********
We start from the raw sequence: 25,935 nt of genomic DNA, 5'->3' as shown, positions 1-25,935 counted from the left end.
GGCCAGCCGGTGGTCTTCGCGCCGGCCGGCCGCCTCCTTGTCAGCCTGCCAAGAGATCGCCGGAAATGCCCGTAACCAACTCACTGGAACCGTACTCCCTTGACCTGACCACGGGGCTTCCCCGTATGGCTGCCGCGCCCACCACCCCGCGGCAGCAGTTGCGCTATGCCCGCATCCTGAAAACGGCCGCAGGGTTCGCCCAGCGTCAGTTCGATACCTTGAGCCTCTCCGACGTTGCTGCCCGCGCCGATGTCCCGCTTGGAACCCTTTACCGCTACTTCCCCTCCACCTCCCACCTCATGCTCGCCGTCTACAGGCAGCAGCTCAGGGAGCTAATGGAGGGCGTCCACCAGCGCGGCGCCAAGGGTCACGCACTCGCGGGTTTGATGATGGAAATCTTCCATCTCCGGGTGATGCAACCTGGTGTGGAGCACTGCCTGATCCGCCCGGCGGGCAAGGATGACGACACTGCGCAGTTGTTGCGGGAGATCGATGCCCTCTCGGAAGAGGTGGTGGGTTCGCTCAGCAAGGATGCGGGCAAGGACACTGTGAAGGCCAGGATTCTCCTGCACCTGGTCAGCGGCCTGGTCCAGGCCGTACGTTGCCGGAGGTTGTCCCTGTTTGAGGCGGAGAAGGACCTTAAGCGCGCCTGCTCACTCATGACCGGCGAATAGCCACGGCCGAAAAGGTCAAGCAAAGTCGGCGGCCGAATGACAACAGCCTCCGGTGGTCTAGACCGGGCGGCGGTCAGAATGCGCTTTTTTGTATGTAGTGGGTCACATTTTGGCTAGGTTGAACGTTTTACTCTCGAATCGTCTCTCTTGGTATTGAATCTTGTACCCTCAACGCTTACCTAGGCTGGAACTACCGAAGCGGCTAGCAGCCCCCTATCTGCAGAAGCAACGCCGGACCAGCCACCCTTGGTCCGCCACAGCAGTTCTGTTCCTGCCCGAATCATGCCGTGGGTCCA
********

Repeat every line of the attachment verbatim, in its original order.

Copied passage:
We start from the raw sequence: 25,935 nt of genomic DNA, 5'->3' as shown, positions 1-25,935 counted from the left end.
GGCCAGCCGGTGGTCTTCGCGCCGGCCGGCCGCCTCCTTGTCAGCCTGCCAAGAGATCGCCGGAAATGCCCGTAACCAACTCACTGGAACCGTACTCCCTTGACCTGACCACGGGGCTTCCCCGTATGGCTGCCGCGCCCACCACCCCGCGGCAGCAGTTGCGCTATGCCCGCATCCTGAAAACGGCCGCAGGGTTCGCCCAGCGTCAGTTCGATACCTTGAGCCTCTCCGACGTTGCTGCCCGCGCCGATGTCCCGCTTGGAACCCTTTACCGCTACTTCCCCTCCACCTCCCACCTCATGCTCGCCGTCTACAGGCAGCAGCTCAGGGAGCTAATGGAGGGCGTCCACCAGCGCGGCGCCAAGGGTCACGCACTCGCGGGTTTGATGATGGAAATCTTCCATCTCCGGGTGATGCAACCTGGTGTGGAGCACTGCCTGATCCGCCCGGCGGGCAAGGATGACGACACTGCGCAGTTGTTGCGGGAGATCGATGCCCTCTCGGAAGAGGTGGTGGGTTCGCTCAGCAAGGATGCGGGCAAGGACACTGTGAAGGCCAGGATTCTCCTGCACCTGGTCAGCGGCCTGGTCCAGGCCGTACGTTGCCGGAGGTTGTCCCTGTTTGAGGCGGAGAAGGACCTTAAGCGCGCCTGCTCACTCATGACCGGCGAATAGCCACGGCCGAAAAGGTCAAGCAAAGTCGGCGGCCGAATGACAACAGCCTCCGGTGGTCTAGACCGGGCGGCGGTCAGAATGCGCTTTTTTGTATGTAGTGGGTCACATTTTGGCTAGGTTGAACGTTTTACTCTCGAATCGTCTCTCTTGGTATTGAATCTTGTACCCTCAACGCTTACCTAGGCTGGAACTACCGAAGCGGCTAGCAGCCCCCTATCTGCAGAAGCAACGCCGGACCAGCCACCCTTGGTCCGCCACAGCAGTTCTGTTCCTGCCCGAATCATGCCGTGGGTCCA